February 24, 2024

Backyard Poultry? Reduce Salmonella Risk With CDC Tips

Are you tending a backyard flock of chicks or ducklings this spring? If so, consider these tips from the Centers for Disease Control and Prevention (CDC) on reducing your risk of Salmonella poisoning.

Baby chicksSalmonella from live poultry sickened more than 450 people in 2012. Generally, children are disproportionately affected in these outbreaks. Why? Their immunes systems are not fully developed, they are less likely than adults to wash their hands properly and more likely than adults to put their fingers in their mouths and to snuggle or kiss the small birds.

The CDC recommends that children under 5 and others with weakened immune systems, including pregnant women, not handle young birds. Older children should be supervised with the birds and while washing their hands afterward.

Wash hands thoroughly with soap and water right after touching live poultry or anything in the area where they are kept. Keeps all live birds and the equipment used to care for and feed them outside of the house. When cleaning equipment or materials used to tend the flock, use a  dedicated set of cleaning materials.

Symptoms of a Salmonella infection include diarrhea, fever and abdominal cramps. Symptoms usually develop within one to three days of exposure and last up to a week.


  1. It’s been my experience that most people that feed backyard wild birds, or raise backyard poultry,
    are not concerned about the health threats salmonella bacteria can pose, whether it’s to the birds,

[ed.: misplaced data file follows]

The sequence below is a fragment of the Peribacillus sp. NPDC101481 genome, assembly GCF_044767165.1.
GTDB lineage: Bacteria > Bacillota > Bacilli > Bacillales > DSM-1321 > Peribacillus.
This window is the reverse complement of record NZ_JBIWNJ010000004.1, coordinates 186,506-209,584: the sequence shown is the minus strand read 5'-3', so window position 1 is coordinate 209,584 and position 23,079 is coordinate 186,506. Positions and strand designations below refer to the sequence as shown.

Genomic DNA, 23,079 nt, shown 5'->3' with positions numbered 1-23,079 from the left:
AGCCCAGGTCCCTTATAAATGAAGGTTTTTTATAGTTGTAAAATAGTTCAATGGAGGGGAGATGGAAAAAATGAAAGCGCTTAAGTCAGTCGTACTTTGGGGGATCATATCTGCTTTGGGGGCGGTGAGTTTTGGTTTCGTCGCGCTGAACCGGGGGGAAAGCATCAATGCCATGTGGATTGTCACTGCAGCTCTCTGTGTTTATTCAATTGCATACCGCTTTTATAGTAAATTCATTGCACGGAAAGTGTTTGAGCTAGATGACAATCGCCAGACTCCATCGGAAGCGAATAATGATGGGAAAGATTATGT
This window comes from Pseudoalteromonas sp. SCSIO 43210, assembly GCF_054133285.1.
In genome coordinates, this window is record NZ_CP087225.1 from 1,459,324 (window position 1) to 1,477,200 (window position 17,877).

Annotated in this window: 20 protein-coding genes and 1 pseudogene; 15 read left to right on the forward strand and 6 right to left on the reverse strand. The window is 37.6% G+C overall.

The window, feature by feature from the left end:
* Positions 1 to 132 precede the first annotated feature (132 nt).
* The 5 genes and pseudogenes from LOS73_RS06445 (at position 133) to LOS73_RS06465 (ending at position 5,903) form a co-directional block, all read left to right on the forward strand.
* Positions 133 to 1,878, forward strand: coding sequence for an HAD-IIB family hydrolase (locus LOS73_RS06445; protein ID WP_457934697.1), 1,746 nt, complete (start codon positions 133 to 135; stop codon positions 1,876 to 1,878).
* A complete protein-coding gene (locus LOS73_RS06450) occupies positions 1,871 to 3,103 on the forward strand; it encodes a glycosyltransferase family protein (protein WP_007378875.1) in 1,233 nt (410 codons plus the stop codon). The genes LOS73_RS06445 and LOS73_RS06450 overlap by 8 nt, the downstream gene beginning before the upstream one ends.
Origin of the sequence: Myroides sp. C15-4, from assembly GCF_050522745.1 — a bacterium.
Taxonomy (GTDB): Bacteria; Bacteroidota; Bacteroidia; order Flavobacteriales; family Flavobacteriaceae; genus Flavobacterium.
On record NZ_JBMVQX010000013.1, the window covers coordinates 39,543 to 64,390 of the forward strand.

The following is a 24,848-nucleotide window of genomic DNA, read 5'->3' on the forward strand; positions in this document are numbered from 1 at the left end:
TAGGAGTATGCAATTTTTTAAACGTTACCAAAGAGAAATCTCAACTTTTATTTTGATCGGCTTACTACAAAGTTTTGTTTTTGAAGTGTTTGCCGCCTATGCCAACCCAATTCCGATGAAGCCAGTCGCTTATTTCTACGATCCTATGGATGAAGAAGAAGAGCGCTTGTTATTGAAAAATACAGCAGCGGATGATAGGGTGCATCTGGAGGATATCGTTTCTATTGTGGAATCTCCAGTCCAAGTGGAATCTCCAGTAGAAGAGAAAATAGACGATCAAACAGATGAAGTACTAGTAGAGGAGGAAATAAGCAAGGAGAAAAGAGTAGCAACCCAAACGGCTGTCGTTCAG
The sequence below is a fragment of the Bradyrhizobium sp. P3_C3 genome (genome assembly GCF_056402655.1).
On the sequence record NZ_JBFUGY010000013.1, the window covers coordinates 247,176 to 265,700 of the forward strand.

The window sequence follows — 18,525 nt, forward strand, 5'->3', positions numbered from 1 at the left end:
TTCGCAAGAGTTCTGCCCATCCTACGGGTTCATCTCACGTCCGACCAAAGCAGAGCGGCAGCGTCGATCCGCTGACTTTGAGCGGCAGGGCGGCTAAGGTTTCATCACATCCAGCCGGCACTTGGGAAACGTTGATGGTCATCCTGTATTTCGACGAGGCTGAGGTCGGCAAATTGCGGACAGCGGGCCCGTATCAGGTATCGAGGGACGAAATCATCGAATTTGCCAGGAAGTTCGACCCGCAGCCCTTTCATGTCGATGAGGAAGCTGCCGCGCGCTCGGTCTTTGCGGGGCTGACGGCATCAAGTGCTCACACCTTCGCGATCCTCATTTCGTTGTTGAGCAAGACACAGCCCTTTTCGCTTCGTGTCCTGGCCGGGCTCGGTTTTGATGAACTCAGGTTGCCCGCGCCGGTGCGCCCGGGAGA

or humans. It’s already been proven through scientific study that dropping covered bird feeders
    can potentially harbor harmful salmonella bacteria through droppings deposited on the feeder
    from a bird infected with salmonellosis. But, I’m not aware of any reasonably long-term studies of
    x# of backyards that poultry is being raised in to determine how bacteria laced these environments may,
    or may not be. On the wild bird side, education efforts are poor, and all feeders on the market
    harbor droppings on various surfaces which are unfortunately also surfaces where birds
    will perch, directly exposing them to the droppings, and the salmonella bacteria the droppings can
    potentially contain. Puzzling to me is how all of this collective apathy about the threats of salmonella
    bacteria in backyards, flies in the face of Americans being more germ-conscience these days. On that
    front though, Americans are pretty reasonable once they see the science on the matter.

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